Characterization: Once again, FMA: Brotherhood stars the brothers Edward and Alphonse Elric in their search for the Philosopher’s Stone in a bid to regain their bodies after a horribly failed human transmutation (a taboo form of alchemy.)
Ed is the older of the duo; sporting long golden hair, his distinctive automail arm and leg, and a pet peeve for being called “short,” he’s a prodigy at alchemy and the titular “Fullmetal Alchemist,” having become the youngest state alchemist in Amestrian history. Despite his short temper, Ed has a close relationship with his brother and childhood friend Winry Rockbell, and a relentless determination and promise to Alphonse to meet their goal of regaining their bodies.
Alphonse is his younger brother; having lost his body, his soul is bound in a hulking suit of armor, which belies a kind and gentle boy inside. Even more highly skilled in hand to hand combat than his brother, Alphonse looks to protect Ed and fulfill the same promise, looking forward to the day he regains his human form.
Winry is their close childhood friend; a skilled automail mechanic, she is the proud inventor and maintainer of Ed’s arm and leg, and cares deeply about the two. She improves her skills over the course of the show, finds herself more and more involved in the thickening plot of the Elric brothers’ adventures, and might have a thing for Ed…
Colonel Roy Mustang is the Flame Alchemist, the man who recruited the Elrics to the military and who secretly is launching a bid to become Fuhrer of the country in an attempt to make positive change. Using special gloves with alchemical symbols emblazoned on them, Roy can create huge explosions, hence his name. He has a loyal team devoted to his goal; this is headed up by his loyal right-hand, Lieutenant Riza Hawkeye, an expert marksman and all-around military specialist who in fact hides a secret on her person…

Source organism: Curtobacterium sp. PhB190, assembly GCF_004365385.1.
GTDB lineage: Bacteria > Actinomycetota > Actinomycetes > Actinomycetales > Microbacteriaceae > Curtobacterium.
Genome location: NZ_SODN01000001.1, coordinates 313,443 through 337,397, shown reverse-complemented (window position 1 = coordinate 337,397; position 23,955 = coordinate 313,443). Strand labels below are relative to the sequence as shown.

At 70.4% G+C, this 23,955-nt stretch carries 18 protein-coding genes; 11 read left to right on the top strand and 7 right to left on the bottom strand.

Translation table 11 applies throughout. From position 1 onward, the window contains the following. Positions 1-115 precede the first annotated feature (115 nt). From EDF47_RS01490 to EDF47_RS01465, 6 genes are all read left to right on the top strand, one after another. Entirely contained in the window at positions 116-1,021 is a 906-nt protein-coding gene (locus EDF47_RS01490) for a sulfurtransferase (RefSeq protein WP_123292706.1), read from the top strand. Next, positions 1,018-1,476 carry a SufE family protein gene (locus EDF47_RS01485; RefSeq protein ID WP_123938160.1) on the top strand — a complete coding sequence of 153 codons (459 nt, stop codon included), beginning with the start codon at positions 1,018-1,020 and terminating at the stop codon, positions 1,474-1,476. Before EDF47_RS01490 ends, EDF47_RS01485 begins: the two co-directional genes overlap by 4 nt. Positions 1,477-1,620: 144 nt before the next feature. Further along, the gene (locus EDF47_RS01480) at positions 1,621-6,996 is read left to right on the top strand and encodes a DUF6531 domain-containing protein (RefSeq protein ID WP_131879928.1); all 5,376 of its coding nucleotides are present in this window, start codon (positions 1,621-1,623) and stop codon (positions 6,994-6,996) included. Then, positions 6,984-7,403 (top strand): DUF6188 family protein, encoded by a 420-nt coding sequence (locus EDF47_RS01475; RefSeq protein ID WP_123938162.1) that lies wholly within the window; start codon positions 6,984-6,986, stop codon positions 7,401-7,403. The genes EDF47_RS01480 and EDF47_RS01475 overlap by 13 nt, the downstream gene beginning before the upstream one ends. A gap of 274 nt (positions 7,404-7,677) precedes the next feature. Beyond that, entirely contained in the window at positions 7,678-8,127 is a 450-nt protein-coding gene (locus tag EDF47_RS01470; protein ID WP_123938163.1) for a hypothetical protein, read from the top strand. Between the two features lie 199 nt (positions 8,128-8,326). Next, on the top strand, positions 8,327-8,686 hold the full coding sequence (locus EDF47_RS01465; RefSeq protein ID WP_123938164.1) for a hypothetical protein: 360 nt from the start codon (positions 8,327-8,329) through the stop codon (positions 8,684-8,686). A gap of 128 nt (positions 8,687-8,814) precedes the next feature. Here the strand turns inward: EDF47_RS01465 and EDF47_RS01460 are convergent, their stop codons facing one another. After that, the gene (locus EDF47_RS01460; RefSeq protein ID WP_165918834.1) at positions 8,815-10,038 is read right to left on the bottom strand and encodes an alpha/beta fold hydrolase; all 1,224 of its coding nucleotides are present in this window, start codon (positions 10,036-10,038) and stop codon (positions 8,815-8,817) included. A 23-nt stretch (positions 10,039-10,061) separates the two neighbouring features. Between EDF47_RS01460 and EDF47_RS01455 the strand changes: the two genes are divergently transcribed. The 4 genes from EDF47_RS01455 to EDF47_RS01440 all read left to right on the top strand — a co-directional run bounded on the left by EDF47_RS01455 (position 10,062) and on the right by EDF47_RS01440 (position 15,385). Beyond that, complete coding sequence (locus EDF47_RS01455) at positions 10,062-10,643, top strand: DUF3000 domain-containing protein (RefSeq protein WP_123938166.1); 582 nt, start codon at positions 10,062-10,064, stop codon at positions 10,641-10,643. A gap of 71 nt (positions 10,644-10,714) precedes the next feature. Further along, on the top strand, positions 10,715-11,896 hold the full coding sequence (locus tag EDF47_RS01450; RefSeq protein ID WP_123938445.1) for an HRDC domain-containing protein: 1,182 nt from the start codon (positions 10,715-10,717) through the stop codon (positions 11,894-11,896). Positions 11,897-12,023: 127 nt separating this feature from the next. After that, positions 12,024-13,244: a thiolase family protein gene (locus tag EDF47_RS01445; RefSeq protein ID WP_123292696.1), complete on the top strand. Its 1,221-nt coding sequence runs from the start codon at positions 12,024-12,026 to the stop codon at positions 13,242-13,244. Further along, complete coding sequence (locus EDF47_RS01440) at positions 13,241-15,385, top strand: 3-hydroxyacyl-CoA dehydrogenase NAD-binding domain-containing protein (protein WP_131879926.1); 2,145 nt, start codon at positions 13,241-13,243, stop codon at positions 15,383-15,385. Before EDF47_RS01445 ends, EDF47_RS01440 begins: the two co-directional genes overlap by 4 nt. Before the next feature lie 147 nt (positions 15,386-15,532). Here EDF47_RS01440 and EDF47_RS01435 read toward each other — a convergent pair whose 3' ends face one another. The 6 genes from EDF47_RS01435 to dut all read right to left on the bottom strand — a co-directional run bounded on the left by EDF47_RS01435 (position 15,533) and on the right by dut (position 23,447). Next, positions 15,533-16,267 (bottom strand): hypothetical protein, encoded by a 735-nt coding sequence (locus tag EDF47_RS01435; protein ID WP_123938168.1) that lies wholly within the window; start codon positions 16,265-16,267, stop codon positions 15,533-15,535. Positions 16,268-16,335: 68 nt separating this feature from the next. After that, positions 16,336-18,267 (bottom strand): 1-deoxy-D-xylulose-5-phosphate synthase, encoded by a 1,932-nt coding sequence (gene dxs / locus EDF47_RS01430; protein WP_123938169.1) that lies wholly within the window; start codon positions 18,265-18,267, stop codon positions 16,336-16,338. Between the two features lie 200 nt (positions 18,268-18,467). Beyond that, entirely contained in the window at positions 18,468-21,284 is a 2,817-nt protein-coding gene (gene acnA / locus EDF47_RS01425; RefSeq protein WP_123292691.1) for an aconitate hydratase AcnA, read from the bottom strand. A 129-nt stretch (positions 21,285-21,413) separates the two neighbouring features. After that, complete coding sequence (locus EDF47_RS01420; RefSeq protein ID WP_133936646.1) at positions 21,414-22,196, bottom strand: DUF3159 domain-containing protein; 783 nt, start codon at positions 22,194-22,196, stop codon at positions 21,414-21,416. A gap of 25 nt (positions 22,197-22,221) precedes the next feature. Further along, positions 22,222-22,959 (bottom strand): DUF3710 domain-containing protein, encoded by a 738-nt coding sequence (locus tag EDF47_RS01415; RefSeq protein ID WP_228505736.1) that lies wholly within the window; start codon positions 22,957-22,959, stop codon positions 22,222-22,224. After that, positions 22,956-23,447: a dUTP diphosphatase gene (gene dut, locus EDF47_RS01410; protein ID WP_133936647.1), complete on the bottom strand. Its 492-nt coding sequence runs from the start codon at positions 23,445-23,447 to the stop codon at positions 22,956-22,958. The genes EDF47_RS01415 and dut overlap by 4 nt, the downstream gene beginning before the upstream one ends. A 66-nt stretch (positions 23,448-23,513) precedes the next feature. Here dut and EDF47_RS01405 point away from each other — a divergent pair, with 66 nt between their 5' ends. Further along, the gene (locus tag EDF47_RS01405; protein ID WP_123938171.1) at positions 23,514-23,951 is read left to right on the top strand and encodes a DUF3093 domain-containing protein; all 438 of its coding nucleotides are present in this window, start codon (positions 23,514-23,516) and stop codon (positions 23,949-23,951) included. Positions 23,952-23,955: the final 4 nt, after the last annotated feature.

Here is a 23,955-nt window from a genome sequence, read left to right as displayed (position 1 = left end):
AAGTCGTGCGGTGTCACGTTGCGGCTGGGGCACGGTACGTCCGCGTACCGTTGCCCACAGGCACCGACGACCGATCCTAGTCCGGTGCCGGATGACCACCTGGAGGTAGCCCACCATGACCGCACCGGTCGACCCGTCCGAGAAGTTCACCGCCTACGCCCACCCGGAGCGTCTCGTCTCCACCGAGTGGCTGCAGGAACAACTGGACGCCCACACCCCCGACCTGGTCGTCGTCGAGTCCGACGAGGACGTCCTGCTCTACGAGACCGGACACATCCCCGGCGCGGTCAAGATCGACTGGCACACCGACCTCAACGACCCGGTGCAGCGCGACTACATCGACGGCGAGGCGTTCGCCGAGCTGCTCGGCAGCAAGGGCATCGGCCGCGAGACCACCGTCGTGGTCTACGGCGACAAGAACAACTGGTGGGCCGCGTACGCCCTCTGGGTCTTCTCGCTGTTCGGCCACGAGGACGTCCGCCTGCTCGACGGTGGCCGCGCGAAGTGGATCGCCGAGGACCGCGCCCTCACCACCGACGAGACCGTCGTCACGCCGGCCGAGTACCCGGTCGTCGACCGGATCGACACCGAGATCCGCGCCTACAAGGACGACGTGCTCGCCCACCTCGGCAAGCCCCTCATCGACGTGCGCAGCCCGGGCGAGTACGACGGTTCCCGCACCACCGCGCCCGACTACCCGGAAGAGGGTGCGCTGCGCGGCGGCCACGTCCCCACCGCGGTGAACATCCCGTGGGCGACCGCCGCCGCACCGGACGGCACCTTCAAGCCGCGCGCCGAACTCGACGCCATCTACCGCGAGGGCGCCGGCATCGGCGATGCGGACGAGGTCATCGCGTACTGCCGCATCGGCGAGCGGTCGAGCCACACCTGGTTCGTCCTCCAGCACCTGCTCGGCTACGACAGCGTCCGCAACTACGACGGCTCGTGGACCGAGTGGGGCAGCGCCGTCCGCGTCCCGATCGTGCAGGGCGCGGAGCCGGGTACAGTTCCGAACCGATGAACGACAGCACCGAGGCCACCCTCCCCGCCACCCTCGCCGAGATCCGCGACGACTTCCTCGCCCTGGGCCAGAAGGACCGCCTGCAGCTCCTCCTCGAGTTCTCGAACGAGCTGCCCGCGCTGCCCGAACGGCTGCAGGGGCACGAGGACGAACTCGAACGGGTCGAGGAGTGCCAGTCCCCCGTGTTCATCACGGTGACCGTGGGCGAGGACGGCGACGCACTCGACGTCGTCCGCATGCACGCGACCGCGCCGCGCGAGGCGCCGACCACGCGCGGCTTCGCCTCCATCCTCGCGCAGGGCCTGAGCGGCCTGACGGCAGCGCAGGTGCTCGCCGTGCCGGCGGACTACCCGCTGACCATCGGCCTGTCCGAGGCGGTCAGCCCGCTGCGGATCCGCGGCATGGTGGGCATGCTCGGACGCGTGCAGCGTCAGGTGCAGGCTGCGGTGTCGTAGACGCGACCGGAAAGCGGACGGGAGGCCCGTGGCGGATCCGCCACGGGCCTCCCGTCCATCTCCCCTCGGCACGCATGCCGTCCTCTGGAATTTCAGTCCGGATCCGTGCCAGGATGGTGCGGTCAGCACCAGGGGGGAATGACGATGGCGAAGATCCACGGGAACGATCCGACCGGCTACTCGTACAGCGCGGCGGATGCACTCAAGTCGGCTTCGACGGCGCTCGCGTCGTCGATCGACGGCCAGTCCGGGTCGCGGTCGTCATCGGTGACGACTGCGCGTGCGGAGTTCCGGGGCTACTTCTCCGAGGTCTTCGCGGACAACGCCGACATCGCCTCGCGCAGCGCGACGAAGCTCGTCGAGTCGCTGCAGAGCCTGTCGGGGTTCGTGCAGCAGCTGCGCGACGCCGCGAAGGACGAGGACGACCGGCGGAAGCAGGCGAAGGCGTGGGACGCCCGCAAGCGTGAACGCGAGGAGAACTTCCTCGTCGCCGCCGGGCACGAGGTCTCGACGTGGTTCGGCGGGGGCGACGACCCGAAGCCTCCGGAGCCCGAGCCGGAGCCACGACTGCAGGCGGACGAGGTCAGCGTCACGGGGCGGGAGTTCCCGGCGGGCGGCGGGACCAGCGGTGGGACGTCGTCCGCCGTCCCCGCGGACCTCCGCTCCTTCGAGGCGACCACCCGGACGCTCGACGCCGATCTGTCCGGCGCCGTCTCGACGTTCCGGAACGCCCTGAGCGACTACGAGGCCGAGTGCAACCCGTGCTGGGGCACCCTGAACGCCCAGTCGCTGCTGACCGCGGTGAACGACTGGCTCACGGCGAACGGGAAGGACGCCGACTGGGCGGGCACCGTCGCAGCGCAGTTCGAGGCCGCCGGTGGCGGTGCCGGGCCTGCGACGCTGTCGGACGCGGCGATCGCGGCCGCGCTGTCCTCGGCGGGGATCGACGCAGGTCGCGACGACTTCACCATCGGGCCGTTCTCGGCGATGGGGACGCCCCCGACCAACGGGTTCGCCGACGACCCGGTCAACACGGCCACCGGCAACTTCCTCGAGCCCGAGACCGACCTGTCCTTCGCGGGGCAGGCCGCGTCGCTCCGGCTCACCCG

Maes Hughes is Mustang’s best friend; he is a keen investigator and busybody who is hard not to like and dotes on his family excessively, but his tendencies can lead him into some trouble… The rest of Mustang’s team is Jean Havoc, a unflinchingly loyal and competent soldier, Kain Fuery, a young soldier with incredible skills in communication and tech, Vato Feldman, his intelligence man, and Heymans Breda, an information gatherer. (While more can be said, FMA: Brotherhood has a huge cast.)
Van Hohenheim is the mysterious father of the Elric brothers who left them at an early age; a man who rarely shows what he is planning or thinking, he travels from place to place, though not without reason… Scar is a vengeful warrior from the city of Ishval, where a bloody war of extermination wiped out most of his people. His arm is engraved with a unique alchemical tattoo that allows him to utilize a powerful destructive alchemy upon contact, something he uses initially to wreak havoc on state alchemists in a revenge tour…